Ministers prepare to prime the parish pump

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The Government gave a new twist to the term "parish pump politics" yesterday with the introduction of legislation giving councils power to cut the rates of struggling village businesses, including the local pub.

Ministers' handling of the "mad cow" crisis has dented the Tories' traditional domination in rural areas. But the discretionary powers contained in the Local Government and Rating Bill could ensure that beef farmers are left with somewhere to go and drown their sorrows.

First priority in the village will be general stores and sub-post offices. There will be a mandatory duty on councils to give 50 per cent rate relief for stores and post offices with a rateable value of less than pounds 5,000 which are the only outlets in villages with a population of less than 3,000. The cost is estimated at pounds 15m.

But John Gummer, the Secretary of State for the Environment, emphasised that councils would also be able to help other businesses performing a social function, such as public houses or small garages.

The relief will come too late for many villages where the dual store- cum-post office has already closed. Others now open for only part of the week. With it, in an age where parish churches have closed or amalgamated in swaths, goes one of the few points of contact and gossip in isolated communities.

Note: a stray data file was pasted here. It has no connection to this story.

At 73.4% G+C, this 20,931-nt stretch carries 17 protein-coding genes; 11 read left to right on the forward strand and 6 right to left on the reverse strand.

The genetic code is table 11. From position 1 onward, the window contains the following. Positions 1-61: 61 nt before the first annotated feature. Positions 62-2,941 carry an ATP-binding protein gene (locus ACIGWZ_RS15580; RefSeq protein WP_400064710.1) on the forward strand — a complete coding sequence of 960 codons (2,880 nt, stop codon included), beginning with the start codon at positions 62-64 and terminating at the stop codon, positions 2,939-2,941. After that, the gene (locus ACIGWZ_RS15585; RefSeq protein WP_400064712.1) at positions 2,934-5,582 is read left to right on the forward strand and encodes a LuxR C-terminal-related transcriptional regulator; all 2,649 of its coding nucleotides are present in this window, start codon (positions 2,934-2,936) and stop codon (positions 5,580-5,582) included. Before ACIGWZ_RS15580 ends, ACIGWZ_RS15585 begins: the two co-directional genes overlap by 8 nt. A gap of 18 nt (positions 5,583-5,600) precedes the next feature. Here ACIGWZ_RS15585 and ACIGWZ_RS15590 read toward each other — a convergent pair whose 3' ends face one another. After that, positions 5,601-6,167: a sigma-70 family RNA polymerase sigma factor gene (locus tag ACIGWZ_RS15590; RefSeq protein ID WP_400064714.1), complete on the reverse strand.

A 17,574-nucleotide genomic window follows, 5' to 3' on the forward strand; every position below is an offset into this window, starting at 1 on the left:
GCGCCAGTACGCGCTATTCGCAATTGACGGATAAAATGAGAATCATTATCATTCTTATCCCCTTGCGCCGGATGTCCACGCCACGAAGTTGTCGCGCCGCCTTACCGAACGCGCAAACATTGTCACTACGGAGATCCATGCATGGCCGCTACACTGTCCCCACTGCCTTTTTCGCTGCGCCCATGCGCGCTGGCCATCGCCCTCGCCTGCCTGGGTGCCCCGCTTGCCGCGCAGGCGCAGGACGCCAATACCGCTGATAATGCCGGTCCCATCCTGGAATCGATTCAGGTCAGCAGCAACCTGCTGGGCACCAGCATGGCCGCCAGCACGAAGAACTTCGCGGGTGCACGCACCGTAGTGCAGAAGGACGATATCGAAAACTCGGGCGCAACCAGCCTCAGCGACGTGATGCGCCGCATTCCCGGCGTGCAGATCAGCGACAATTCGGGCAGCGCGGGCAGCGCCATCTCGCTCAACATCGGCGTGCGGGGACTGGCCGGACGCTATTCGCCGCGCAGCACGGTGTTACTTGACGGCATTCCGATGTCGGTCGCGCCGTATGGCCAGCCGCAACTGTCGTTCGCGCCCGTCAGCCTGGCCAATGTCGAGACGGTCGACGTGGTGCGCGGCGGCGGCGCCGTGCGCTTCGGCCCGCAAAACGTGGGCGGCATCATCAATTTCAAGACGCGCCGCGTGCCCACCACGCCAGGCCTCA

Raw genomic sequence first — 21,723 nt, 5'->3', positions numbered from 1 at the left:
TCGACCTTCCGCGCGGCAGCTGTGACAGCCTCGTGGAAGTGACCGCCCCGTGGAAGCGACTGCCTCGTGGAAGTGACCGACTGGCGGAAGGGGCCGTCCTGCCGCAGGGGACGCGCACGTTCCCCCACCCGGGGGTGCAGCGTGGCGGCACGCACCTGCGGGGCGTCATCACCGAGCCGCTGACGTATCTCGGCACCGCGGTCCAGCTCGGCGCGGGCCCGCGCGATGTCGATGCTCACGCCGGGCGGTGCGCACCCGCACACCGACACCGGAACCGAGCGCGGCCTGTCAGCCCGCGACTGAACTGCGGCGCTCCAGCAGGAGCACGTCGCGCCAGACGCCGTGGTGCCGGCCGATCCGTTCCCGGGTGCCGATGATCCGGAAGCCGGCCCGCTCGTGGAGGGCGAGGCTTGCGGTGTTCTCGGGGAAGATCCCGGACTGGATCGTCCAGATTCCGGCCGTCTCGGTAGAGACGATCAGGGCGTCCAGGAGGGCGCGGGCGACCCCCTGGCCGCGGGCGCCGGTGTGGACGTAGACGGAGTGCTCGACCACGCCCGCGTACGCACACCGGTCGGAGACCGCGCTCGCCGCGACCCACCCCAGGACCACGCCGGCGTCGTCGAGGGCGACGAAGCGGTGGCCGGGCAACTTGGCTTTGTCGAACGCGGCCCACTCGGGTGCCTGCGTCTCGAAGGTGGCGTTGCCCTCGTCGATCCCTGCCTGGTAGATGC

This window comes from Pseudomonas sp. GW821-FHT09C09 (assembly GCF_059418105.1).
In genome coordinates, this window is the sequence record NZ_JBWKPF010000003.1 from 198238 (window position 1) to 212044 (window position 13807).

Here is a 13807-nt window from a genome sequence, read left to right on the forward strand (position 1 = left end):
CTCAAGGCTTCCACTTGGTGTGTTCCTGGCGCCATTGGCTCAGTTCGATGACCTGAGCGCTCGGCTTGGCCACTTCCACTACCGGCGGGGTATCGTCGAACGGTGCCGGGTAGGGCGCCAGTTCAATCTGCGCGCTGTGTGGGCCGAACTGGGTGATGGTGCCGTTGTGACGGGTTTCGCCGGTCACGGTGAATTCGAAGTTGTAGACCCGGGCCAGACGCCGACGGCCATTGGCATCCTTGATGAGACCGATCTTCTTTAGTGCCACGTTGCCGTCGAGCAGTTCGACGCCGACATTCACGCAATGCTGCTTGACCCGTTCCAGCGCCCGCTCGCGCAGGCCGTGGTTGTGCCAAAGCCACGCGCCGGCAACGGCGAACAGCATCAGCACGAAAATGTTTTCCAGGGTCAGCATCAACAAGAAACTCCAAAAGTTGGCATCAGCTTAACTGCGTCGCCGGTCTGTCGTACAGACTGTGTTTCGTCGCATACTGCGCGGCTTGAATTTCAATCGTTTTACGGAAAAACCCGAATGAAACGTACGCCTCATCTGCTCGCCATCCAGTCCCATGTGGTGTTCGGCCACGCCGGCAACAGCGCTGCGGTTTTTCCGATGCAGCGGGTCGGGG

"The village shop is an important centre of all village life and I am determined to maintain it as far as possible," Mr Gummer said. "The nature of the distribution system in Britain means there are real competitive pressures to drive down margins. It does mean small retail outlets have a real problem and yet they play a role that is very important indeed in village life. They provide a service for the old and the young and those without access to a motor car that is absolutely crucial."

The bill also proposes wider powers for parish councils enabling them to take on responsibilities in the fields of community transport and crime prevention. It could mean parishes helping contribute to the cost of providing for neighbourhood police constables or setting up closed circuit television surveillance.

The National Federation of Sub-Postmasters was predictably delighted by the rates cut. Some 6,000 shops are expected to benefit to the tune of pounds 500 a year.

Parish councils were more equivocal,, pointing out that security measures would be a drain on resources and an urban intrusion in the countryside. The new transport role would enable villagers to set up car-sharing schemes and give taxi-fare concessions, but would also put pressure on council tax bills.

The Council for the Protection of Rural England welcomed the help for village shops but warned that even so they would not survive unless the Government resisted pressure for out-of-town shopping centres on green- field sites.

The CPRE was critical of a report issued by Mr Gummer describing progress on commitments made in last year's White Paper on the countryside. Ben Plowden, head of land-use policy for the council, said that the commitment to enhancing protection for the countryside outside special areas, such as national parks, appeared to have been forgotten. "This could have devasting consequences, given the unprecedented pressure that will arise from the Government's projection of 4.4 million new households by 2016," he said.